Pint-sized personal finance


Piggy bank gets kids into habit of saving, spending spirit

Faced with the need to teach her children and their classmates about money and saving, Susan Beacham had to start from scratch. The result: The Money Savvy Pig, a bank with slots for saving, investing, charity and spending that introduces kids to the four basic principles of money management.

“For years I watched as adults, especially women, ignored their finances until there was a crisis,” Beacham, of Highland Park, says. “As a mother of two girls it had a sobering effect. I wanted my daughters to grow up to be better prepared to handle their finances.” She suggested her daughter’s first-grade teacher discuss money management. The teacher agreed, provided Beacham create the materials and teach the class.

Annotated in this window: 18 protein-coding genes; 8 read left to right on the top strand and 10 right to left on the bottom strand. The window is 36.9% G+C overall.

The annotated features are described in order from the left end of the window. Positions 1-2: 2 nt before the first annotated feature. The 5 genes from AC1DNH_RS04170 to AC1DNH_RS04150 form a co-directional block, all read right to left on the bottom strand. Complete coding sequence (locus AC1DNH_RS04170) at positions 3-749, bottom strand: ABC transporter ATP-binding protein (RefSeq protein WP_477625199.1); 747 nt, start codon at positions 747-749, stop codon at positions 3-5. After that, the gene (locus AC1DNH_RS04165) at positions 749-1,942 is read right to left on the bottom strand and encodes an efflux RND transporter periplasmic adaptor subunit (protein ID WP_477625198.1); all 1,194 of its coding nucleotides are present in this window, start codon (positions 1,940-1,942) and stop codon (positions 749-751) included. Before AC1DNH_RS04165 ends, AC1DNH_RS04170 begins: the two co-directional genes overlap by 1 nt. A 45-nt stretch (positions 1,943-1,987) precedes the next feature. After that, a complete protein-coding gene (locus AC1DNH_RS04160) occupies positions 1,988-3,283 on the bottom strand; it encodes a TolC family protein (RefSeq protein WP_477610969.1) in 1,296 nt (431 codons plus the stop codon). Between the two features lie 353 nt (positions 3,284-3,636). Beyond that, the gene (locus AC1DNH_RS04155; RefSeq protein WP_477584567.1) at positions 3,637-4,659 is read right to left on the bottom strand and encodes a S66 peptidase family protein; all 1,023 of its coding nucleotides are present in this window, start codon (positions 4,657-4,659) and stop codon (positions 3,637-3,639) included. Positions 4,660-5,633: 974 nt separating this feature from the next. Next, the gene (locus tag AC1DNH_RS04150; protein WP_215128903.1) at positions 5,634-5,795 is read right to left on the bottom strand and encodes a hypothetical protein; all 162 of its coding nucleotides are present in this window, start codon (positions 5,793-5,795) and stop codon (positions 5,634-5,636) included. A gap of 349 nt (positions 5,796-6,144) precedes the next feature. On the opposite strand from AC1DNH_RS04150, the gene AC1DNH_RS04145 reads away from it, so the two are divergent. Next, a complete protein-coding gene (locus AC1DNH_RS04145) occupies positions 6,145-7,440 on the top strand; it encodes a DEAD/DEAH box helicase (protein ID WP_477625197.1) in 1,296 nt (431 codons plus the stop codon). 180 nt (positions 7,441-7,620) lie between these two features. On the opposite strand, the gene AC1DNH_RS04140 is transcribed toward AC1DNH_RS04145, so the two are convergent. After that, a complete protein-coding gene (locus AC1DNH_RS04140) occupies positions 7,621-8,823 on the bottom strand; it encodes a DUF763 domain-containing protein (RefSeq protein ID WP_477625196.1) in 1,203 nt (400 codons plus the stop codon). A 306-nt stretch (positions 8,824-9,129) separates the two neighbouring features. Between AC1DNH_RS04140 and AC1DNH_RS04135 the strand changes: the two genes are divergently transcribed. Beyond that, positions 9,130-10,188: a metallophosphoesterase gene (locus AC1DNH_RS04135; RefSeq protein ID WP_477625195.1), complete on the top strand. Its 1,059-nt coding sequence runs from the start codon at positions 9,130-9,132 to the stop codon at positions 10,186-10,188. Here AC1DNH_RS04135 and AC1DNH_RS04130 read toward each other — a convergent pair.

So, after 18 years in corporate finance, Beacham quit her job in 1999 to create and teach a money curriculum for schools. “I traded in my designer pumps for a good pair of Keds and entered the classroom. And that was the beginning of the most satisfying experience of my financial services career--teaching first-graders about money,” says Beacham.

Most kids have a simple porcelain bank that teaches them to put the money in, but not take it out. That, Beacham says, teaches the child to be tight fisted. Her Money Savvy Pig teaches children that if they have money, they have choices.

“With this simple bank, you’re empowering your child. The education is in their own hands, so a parent simply needs to pay attention, be patient and take the child’s lead,” she says.

Parent’s Choice, a nonprofit consumer group, awarded the pig its coveted “Parent’s Choice Gold Award,” calling it “original, educational and morally commendable.” Nearly 30,000 Money Savvy Pigs have been sold since 2002, and the curriculum is being taught at 30 schools nationally. For more information, visit

-- Nicole Caputo

Kids Eat Chicago

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